COVID-19 ‘Immunity’ in Dhaka Slums: Do Genes Matter?
21 Pages Posted: 15 Jan 2021
Date Written: January 9, 2021
After coronavirus spread beyond China, many predicted that the virus would wreak havoc on low-income countries, especially those with overcrowded slums. And yet, nine months after the outbreak, the COVID-19 death toll in several of the world’s biggest slums is very low. This paper asks the question: Do Bangladeshi slum dwellers possess some form of immunity to the effects of COVID-19? To shed light on the problem, we undertook two rounds of a survey in three of Dhaka city's largest slums before and after a super spreader event, the Eid-al-Adha festival. The findings suggest very low or negligible COVID-19 fatality among slum households. We propose four explanations of the seeming immunity to coronavirus among Dhaka’s slum dwellers.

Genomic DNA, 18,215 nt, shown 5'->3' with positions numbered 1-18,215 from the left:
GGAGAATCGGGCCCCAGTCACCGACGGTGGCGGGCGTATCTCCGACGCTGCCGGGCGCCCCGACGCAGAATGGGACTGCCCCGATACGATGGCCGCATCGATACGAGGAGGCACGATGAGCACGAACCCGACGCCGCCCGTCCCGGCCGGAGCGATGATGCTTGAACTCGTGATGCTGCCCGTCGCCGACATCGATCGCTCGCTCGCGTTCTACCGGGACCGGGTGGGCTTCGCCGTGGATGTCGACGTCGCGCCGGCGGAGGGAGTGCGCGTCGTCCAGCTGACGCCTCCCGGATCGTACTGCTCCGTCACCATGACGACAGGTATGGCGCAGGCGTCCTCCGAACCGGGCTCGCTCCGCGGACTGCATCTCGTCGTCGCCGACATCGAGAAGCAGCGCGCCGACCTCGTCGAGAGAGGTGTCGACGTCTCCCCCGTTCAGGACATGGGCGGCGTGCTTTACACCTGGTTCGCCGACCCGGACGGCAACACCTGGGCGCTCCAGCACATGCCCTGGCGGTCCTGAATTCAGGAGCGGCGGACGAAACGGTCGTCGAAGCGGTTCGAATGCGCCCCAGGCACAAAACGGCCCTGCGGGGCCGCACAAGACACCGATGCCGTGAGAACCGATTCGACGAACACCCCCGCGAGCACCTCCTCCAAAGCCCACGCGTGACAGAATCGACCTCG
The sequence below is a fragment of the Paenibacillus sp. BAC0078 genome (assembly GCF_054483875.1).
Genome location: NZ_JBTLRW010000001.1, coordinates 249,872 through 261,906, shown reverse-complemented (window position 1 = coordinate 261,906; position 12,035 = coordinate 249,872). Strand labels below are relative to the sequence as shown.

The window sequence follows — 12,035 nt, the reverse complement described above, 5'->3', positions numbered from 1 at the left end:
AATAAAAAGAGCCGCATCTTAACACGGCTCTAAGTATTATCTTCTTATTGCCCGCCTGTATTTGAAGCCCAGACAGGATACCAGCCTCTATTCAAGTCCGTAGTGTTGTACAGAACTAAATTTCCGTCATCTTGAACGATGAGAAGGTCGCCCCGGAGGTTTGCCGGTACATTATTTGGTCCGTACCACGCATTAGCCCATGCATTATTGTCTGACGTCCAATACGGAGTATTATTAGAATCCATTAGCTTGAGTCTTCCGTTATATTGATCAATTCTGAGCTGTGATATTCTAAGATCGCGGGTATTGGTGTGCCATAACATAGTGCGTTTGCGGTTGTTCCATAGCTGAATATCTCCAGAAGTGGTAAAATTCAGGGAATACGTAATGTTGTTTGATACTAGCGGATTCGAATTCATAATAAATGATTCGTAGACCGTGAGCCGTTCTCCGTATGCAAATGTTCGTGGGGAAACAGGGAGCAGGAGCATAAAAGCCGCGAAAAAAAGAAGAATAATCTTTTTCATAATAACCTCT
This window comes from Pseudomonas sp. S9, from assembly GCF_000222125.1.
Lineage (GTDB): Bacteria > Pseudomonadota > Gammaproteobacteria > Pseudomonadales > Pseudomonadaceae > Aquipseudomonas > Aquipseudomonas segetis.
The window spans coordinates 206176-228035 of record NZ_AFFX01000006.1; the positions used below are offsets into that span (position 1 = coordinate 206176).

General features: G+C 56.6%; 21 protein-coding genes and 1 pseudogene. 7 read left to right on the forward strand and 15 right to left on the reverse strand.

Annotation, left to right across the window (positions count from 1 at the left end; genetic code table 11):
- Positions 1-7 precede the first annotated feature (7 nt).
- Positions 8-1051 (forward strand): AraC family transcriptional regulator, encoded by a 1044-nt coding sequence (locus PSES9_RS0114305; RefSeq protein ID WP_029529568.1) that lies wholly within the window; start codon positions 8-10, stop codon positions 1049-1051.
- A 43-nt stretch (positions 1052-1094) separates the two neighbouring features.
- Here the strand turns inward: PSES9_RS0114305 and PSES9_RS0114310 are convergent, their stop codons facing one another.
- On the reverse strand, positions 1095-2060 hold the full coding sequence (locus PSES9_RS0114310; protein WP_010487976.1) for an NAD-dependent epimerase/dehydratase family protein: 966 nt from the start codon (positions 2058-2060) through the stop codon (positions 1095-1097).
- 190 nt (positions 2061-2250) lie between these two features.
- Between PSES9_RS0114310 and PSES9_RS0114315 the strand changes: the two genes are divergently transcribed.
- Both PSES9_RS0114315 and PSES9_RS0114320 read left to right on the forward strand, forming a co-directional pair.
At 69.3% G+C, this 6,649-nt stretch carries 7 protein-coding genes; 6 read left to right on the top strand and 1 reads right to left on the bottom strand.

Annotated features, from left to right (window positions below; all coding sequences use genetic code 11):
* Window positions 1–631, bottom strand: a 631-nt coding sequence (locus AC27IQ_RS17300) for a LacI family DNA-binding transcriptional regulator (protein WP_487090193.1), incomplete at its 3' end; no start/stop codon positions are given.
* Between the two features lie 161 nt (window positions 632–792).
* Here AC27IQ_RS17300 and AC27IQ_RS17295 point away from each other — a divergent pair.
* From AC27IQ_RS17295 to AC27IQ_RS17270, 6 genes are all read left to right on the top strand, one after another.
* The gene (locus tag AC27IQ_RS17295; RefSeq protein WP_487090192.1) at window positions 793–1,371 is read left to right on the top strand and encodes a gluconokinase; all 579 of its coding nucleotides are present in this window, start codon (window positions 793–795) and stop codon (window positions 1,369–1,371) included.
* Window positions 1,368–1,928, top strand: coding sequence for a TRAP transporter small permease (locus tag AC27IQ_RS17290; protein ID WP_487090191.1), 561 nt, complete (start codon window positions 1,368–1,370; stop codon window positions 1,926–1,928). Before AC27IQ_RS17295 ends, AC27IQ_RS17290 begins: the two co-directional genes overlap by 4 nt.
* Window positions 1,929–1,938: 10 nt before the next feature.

Note: Funding: The research was entirely done with private funds.
Declaration of Interests: The study involves no conflict of interests.
Ethics Approval Statement: We, (our surveyors), believe ethical guidelines were followed in that we asked for permission from respondents and gave no payment for the response. As it was privately funded, no outside review was sought.
Keywords: COVID-19, Slums, Public health, Herd immunity, Neanderthal genes
JEL Classification: I18
Suggested Citation: Suggested Citation